Late Miocene Otodus (Megaselachus) megalodon from Brunei Darussalam: Body length estimation and habitat reconstruction
Otodus (Megaselachus)megalodon is the biggest macro-predatory shark that ever lived on the Earth. The presence of this enigmatic shark in the fossil record of the Indo-Australian Archipelago has been generally overlooked; therefore a brief overview is given here about its occurrences. So far, its fossils have only been reported from Java and Madura in Indonesia and recently from Brunei on the island of Borneo. Here a detailed description of the Bruneian teeth is given and based on the tooth sizes, total body lengths (TL) are estimated. This is achieved by comparison with the great white shark, which is considered the closest modern ecological analogue of the megalodon. Our results show that the late Miocene megalodons of Brunei had a TL range between 5.5 and 7.1 meters. This is considered to be juvenile life stage as adults (>10 m) could have reached more than 16m. The teeth derived from shallow marine coastal settings, hence the presence of the juvenile megalodons in the fauna could indicate either (1) looking for easy food resource, which was abundant in terms of smaller sharks, rays and bony fishes and/or (2) staying in the shallows might have served protection avoiding larger predators such as mature megalodons or toothed whales.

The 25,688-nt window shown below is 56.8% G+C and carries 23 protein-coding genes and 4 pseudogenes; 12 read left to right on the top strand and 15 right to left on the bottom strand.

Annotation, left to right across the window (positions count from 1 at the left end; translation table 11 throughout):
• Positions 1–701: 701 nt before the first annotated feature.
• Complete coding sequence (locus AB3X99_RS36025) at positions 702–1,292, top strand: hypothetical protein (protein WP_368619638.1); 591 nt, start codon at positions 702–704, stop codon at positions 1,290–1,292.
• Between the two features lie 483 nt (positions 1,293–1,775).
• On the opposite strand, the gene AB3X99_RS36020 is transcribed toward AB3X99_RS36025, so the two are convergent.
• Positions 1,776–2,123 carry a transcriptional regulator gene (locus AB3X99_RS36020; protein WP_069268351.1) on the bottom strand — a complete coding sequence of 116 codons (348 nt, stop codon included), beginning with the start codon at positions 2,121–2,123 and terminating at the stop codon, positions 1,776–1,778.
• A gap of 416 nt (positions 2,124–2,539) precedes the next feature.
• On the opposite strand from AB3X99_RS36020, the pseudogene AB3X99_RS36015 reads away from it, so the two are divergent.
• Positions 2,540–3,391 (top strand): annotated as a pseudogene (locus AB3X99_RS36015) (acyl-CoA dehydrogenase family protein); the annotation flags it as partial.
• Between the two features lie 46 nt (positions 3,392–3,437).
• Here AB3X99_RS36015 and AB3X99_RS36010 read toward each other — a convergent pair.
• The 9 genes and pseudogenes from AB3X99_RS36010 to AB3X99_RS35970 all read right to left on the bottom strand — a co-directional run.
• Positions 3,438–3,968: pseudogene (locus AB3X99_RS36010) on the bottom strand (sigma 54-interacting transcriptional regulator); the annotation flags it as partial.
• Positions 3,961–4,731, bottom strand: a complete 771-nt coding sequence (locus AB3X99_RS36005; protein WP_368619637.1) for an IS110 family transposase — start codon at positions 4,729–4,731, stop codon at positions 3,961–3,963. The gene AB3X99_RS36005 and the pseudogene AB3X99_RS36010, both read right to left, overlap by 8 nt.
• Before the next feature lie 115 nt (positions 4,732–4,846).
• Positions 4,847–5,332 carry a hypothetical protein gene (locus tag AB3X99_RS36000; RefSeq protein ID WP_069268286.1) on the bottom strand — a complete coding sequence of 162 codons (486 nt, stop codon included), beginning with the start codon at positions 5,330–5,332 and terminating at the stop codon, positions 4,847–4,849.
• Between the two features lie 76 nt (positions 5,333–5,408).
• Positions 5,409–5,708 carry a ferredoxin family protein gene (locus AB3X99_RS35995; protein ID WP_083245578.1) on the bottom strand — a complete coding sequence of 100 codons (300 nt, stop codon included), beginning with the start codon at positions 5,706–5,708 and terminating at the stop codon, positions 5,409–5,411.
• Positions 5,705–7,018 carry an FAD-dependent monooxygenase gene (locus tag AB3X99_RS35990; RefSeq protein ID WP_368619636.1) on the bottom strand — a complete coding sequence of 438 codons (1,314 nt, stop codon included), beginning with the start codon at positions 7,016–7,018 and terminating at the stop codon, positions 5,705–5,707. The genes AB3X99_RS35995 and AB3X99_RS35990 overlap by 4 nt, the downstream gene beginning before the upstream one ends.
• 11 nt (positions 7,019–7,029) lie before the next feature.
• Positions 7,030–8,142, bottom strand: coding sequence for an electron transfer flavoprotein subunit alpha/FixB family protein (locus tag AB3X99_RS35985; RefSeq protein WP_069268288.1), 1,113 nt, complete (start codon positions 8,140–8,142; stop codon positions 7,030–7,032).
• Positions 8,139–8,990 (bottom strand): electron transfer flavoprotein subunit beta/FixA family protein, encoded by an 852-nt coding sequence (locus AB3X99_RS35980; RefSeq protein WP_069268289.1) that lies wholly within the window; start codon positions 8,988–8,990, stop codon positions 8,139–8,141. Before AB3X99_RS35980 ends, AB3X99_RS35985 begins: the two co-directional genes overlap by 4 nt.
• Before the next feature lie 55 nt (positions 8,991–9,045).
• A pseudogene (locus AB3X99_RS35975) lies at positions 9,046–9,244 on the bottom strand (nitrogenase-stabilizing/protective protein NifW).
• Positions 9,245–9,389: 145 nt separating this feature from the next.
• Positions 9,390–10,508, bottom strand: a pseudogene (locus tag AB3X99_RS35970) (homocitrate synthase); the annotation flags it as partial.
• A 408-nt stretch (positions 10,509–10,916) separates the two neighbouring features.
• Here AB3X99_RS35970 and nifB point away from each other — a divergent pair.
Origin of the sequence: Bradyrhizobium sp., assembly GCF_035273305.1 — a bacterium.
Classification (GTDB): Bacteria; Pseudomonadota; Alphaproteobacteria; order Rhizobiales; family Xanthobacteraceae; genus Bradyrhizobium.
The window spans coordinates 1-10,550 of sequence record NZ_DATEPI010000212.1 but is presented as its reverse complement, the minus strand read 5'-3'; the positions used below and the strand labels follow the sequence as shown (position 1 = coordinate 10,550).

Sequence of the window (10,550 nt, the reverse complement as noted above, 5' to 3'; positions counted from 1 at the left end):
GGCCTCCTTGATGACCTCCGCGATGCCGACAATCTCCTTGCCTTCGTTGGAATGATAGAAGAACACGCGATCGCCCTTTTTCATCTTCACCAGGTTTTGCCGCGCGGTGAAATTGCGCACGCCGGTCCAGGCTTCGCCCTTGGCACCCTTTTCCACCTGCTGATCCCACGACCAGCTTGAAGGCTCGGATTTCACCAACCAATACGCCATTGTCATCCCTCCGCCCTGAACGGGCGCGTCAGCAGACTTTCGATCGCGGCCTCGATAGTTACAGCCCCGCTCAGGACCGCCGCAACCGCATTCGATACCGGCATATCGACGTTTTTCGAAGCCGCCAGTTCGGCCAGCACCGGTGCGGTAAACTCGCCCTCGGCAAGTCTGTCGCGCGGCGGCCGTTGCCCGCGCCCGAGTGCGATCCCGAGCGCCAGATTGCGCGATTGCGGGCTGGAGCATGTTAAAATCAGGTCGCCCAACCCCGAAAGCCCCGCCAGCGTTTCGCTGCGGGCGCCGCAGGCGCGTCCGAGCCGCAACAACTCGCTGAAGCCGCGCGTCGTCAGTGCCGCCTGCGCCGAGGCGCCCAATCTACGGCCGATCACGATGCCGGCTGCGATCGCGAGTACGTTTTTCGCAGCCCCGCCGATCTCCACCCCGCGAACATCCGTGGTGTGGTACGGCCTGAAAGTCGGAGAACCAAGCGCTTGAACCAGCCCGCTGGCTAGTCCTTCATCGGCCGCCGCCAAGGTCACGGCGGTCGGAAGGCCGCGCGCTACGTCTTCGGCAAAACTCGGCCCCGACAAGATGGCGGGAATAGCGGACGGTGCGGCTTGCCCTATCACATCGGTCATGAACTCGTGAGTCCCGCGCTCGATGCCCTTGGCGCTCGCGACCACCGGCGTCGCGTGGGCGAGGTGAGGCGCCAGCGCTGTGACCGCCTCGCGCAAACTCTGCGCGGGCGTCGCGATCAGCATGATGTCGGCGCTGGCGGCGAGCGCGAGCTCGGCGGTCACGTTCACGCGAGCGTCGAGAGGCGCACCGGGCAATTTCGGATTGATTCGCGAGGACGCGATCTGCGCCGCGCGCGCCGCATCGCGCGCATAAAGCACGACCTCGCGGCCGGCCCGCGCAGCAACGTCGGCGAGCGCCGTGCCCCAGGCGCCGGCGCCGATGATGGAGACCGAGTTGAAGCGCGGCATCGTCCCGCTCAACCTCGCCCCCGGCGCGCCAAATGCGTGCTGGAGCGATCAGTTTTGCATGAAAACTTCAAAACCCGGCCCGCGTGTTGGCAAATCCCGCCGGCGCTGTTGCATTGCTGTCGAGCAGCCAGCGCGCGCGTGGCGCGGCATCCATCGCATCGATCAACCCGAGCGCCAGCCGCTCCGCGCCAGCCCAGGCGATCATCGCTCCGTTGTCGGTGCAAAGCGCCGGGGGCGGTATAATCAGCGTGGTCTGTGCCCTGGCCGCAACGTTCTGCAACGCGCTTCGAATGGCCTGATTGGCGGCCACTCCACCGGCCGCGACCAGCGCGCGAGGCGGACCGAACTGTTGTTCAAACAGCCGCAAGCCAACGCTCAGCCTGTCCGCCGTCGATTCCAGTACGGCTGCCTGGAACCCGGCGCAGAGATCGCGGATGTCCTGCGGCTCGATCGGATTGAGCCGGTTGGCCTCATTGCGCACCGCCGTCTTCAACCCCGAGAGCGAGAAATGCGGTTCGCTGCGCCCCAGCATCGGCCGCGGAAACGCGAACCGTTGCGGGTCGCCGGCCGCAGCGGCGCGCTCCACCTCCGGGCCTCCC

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Document Type: Research Article
Publication date: 01 June 2018
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